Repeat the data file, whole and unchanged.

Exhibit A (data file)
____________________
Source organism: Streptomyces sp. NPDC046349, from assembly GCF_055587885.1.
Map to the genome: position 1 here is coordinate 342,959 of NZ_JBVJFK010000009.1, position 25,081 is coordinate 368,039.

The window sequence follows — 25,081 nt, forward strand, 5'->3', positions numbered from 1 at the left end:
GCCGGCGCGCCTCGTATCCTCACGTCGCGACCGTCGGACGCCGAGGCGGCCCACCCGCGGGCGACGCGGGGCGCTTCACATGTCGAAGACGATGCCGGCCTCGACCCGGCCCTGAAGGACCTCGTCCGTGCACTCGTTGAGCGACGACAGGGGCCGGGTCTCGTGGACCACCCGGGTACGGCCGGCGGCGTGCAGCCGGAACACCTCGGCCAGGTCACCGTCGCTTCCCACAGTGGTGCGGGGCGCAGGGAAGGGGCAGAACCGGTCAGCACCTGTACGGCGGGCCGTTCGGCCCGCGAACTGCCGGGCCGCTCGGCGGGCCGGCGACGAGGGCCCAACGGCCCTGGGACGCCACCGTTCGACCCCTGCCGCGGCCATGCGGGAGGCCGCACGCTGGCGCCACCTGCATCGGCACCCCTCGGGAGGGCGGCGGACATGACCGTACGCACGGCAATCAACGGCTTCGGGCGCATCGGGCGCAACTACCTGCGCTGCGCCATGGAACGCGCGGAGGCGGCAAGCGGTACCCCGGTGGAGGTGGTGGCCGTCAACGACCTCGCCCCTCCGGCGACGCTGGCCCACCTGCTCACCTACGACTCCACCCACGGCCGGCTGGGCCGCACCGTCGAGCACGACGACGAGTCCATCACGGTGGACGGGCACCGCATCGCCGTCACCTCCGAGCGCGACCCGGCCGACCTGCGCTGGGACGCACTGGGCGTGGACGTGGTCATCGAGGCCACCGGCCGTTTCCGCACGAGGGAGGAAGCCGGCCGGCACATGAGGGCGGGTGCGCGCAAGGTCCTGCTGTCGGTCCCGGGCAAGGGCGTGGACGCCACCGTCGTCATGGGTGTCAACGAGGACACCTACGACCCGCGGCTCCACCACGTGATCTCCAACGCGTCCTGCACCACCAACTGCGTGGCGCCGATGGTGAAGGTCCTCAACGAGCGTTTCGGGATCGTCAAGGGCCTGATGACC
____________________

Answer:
Source organism: Streptomyces sp. NPDC046349, from assembly GCF_055587885.1.
Map to the genome: position 1 here is coordinate 342,959 of NZ_JBVJFK010000009.1, position 25,081 is coordinate 368,039.

The window sequence follows — 25,081 nt, forward strand, 5'->3', positions numbered from 1 at the left end:
GCCGGCGCGCCTCGTATCCTCACGTCGCGACCGTCGGACGCCGAGGCGGCCCACCCGCGGGCGACGCGGGGCGCTTCACATGTCGAAGACGATGCCGGCCTCGACCCGGCCCTGAAGGACCTCGTCCGTGCACTCGTTGAGCGACGACAGGGGCCGGGTCTCGTGGACCACCCGGGTACGGCCGGCGGCGTGCAGCCGGAACACCTCGGCCAGGTCACCGTCGCTTCCCACAGTGGTGCGGGGCGCAGGGAAGGGGCAGAACCGGTCAGCACCTGTACGGCGGGCCGTTCGGCCCGCGAACTGCCGGGCCGCTCGGCGGGCCGGCGACGAGGGCCCAACGGCCCTGGGACGCCACCGTTCGACCCCTGCCGCGGCCATGCGGGAGGCCGCACGCTGGCGCCACCTGCATCGGCACCCCTCGGGAGGGCGGCGGACATGACCGTACGCACGGCAATCAACGGCTTCGGGCGCATCGGGCGCAACTACCTGCGCTGCGCCATGGAACGCGCGGAGGCGGCAAGCGGTACCCCGGTGGAGGTGGTGGCCGTCAACGACCTCGCCCCTCCGGCGACGCTGGCCCACCTGCTCACCTACGACTCCACCCACGGCCGGCTGGGCCGCACCGTCGAGCACGACGACGAGTCCATCACGGTGGACGGGCACCGCATCGCCGTCACCTCCGAGCGCGACCCGGCCGACCTGCGCTGGGACGCACTGGGCGTGGACGTGGTCATCGAGGCCACCGGCCGTTTCCGCACGAGGGAGGAAGCCGGCCGGCACATGAGGGCGGGTGCGCGCAAGGTCCTGCTGTCGGTCCCGGGCAAGGGCGTGGACGCCACCGTCGTCATGGGTGTCAACGAGGACACCTACGACCCGCGGCTCCACCACGTGATCTCCAACGCGTCCTGCACCACCAACTGCGTGGCGCCGATGGTGAAGGTCCTCAACGAGCGTTTCGGGATCGTCAAGGGCCTGATGACC